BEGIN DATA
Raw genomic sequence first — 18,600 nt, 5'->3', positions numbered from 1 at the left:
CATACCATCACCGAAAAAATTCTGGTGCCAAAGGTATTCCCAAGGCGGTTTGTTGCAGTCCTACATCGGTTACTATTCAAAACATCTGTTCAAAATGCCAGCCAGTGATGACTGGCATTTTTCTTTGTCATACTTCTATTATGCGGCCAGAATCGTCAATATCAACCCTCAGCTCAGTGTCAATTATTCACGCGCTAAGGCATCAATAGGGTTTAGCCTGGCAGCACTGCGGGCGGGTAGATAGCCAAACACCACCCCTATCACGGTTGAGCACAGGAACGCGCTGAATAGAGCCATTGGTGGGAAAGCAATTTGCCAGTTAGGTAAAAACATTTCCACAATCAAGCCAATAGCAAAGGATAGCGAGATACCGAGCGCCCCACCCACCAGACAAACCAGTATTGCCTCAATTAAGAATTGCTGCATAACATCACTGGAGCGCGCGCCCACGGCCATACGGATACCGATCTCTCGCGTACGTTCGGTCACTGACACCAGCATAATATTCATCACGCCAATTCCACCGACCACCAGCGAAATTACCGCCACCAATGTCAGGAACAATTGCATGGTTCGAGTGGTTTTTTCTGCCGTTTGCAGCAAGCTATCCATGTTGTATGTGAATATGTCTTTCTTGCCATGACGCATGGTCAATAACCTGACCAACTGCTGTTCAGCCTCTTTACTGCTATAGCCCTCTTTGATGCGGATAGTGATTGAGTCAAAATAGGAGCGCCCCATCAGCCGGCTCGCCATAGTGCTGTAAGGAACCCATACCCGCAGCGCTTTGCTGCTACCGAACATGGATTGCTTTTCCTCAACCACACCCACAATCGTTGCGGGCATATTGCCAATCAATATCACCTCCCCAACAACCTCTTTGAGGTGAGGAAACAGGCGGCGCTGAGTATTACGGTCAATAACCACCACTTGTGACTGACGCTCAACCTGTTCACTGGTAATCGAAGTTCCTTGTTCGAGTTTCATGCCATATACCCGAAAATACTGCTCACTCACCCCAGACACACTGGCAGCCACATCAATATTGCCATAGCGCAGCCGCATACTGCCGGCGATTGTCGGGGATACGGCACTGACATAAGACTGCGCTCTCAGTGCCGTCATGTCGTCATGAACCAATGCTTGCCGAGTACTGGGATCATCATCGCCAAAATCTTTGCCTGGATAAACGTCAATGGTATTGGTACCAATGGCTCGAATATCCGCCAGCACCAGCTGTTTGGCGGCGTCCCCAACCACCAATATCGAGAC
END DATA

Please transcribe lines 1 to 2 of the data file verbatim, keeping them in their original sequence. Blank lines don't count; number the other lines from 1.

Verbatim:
Raw genomic sequence first — 18,600 nt, 5'->3', positions numbered from 1 at the left:
CATACCATCACCGAAAAAATTCTGGTGCCAAAGGTATTCCCAAGGCGGTTTGTTGCAGTCCTACATCGGTTACTATTCAAAACATCTGTTCAAAATGCCAGCCAGTGATGACTGGCATTTTTCTTTGTCATACTTCTATTATGCGGCCAGAATCGTCAATATCAACCCTCAGCTCAGTGTCAATTATTCACGCGCTAAGGCATCAATAGGGTTTAGCCTGGCAGCACTGCGGGCGGGTAGATAGCCAAACACCACCCCTATCACGGTTGAGCACAGGAACGCGCTGAATAGAGCCATTGGTGGGAAAGCAATTTGCCAGTTAGGTAAAAACATTTCCACAATCAAGCCAATAGCAAAGGATAGCGAGATACCGAGCGCCCCACCCACCAGACAAACCAGTATTGCCTCAATTAAGAATTGCTGCATAACATCACTGGAGCGCGCGCCCACGGCCATACGGATACCGATCTCTCGCGTACGTTCGGTCACTGACACCAGCATAATATTCATCACGCCAATTCCACCGACCACCAGCGAAATTACCGCCACCAATGTCAGGAACAATTGCATGGTTCGAGTGGTTTTTTCTGCCGTTTGCAGCAAGCTATCCATGTTGTATGTGAATATGTCTTTCTTGCCATGACGCATGGTCAATAACCTGACCAACTGCTGTTCAGCCTCTTTACTGCTATAGCCCTCTTTGATGCGGATAGTGATTGAGTCAAAATAGGAGCGCCCCATCAGCCGGCTCGCCATAGTGCTGTAAGGAACCCATACCCGCAGCGCTTTGCTGCTACCGAACATGGATTGCTTTTCCTCAACCACACCCACAATCGTTGCGGGCATATTGCCAATCAATATCACCTCCCCAACAACCTCTTTGAGGTGAGGAAACAGGCGGCGCTGAGTATTACGGTCAATAACCACCACTTGTGACTGACGCTCAACCTGTTCACTGGTAATCGAAGTTCCTTGTTCGAGTTTCATGCCATATACCCGAAAATACTGCTCACTCACCCCAGACACACTGGCAGCCACATCAATATTGCCATAGCGCAGCCGCATACTGCCGGCGATTGTCGGGGATACGGCACTGACATAAGACTGCGCTCTCAGTGCCGTCATGTCGTCATGAACCAATGCTTGCCGAGTACTGGGATCATCATCGCCAAAATCTTTGCCTGGATAAACGTCAATGGTATTGGTACCAATGGCTCGAATATCCGCCAGCACCAGCTGTTTGGCGGCGTCCCCAACCACCAATATCGAGAC